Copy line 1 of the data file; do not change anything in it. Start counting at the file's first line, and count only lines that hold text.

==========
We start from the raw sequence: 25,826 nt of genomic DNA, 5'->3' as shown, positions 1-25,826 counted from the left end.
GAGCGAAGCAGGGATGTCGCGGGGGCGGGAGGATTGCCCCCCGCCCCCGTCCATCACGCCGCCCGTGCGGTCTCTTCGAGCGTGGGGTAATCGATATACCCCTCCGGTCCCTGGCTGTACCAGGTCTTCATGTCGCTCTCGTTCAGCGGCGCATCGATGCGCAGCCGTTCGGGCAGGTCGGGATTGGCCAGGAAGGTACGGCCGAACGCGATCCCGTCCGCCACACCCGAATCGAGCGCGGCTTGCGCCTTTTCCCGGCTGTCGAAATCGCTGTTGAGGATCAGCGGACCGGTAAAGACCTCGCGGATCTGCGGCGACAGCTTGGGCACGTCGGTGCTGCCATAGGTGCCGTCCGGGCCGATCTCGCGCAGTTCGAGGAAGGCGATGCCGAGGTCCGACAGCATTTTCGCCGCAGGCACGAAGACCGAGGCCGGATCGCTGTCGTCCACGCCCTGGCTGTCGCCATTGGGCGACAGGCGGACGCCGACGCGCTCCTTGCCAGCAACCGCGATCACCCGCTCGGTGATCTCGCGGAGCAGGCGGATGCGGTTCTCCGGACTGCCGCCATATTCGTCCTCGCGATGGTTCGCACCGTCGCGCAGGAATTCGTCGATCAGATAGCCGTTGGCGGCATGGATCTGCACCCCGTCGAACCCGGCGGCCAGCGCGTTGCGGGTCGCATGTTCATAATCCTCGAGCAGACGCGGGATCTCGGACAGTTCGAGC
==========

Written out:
We start from the raw sequence: 25,826 nt of genomic DNA, 5'->3' as shown, positions 1-25,826 counted from the left end.